We like to update our blog with fracking information as often as possible. As more information comes out regarding the chemicals used and the water consumed, it's hard to find the good in fracking these days.
Currently, the Bureau of Land Management (BLM), under the Department of the Interior, is developing new rules and regulations on fracking. These new rules include policies on over 750 million acres of both public and private land nationwide. The Secretary of the Interior has even noted that the current rules "are in many ways outdated."
The BLM's most recent draft of rules seems to be lacking in several areas. Read More
The famous yogurt brand, Chobani, might be in some hot water. Recently, it was discovered that the huge factory in New York was pumping millions of gallons of water each day to keep up production. In addition to pumping so much, they never told any regulators about it.
Chobani never looked into getting water permits from the Susquehanna River Basin Commission before it started using such large quantities of water. The SRBC has to give express permissions to larger operations wishing to pump water from the river basin. Earlier this year, local residents complained that their drinking water wells were running dry. Read More
By Megan Vick
You may have noticed lately that the number of people, especially children, with food allergies is increasing. With common allergens such as wheat, soy, peanuts, tree nuts, eggs, milk (and milk products), fish, and shellfish, you may wonder why so many people have allergies.
On December 3, 2012, the results of a study were released which tested the hypothesis that chemicals, specifically pesticides, in our drinking water may increase food allergies. The study did not find the two were linked. However, this same study did find (to no surprise) that both environmental pollution and food allergies are increasing in the USA. Read More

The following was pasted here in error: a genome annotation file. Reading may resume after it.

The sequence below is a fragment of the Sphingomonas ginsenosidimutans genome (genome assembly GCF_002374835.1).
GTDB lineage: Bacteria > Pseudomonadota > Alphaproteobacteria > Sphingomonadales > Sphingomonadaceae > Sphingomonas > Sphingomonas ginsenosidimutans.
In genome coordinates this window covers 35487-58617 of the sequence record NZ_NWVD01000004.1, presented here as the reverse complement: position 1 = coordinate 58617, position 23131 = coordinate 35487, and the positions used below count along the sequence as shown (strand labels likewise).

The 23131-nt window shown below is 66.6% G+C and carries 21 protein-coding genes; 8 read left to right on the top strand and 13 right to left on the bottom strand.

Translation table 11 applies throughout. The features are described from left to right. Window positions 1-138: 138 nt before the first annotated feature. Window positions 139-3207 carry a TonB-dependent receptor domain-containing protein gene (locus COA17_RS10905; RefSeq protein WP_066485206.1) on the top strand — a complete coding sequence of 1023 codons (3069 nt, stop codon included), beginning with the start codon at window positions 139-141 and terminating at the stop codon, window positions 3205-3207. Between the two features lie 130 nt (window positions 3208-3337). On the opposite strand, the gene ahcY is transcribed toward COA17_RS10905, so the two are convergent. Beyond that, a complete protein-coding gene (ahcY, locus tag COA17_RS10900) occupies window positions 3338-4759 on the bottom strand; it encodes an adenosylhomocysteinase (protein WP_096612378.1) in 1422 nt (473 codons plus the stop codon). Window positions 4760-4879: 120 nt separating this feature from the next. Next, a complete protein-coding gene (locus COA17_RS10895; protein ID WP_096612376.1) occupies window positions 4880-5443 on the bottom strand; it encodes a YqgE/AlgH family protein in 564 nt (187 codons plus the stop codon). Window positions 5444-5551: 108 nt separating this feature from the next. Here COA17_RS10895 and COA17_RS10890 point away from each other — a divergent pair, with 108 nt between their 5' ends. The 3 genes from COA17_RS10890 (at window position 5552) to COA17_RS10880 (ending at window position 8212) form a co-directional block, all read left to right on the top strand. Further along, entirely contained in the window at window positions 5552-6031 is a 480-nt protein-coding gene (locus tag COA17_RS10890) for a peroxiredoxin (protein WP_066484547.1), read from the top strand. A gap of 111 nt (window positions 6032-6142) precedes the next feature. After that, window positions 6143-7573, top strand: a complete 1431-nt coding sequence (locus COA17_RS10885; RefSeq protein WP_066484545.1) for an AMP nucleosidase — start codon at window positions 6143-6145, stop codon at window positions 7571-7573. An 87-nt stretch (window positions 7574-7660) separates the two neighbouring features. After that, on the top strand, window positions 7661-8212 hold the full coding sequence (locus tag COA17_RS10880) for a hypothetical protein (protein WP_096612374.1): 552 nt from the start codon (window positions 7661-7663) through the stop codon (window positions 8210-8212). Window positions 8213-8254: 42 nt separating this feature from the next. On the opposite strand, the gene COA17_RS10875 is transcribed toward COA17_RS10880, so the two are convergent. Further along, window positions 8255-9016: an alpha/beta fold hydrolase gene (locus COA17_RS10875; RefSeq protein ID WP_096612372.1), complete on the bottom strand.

By Megan Vick
In an odd twist of fate, many fracking companies are looking
to the clean energy sector to provide solar energy options for hydraulic
fracturing. Halliburton Co (yes, the same people responsible for the BP oil
spill in 2010) has a machine which relies on solar generated electricity in
combination with Earth’s gravity to shoot sand into underground rock. This rock
contains the ever-precious natural gas or oil. This little machine is called
Fracking has generated tons of controversy because of the
threat to the environment. Specifically, fracking has come under fire for using
“proprietary chemicals” used to release the natural gas. Read More
This article is
adapted from the original.
Similar to Howard Wolowitz from TV’s The Big Bang Theory, former NASA employee and environmental
engineer, John Feighery, designed the bathroom for the International Space
Station. Feighery and his team needed to focus on efficiency, waste management,
and air and water quality to have a successful system aboard the ISS.
In 2003, Feighery changed his focus to helping the global
water crisis. When he spoke to AlertNet, he said, “I’d been working on supplying
clean water to three or four people in space, and meanwhile there are a billion
here on Earth that don’t have it.” This profound change in thought led him to
work in Bangladesh with a group from the US Health and Human Services Department testing
well water. Read More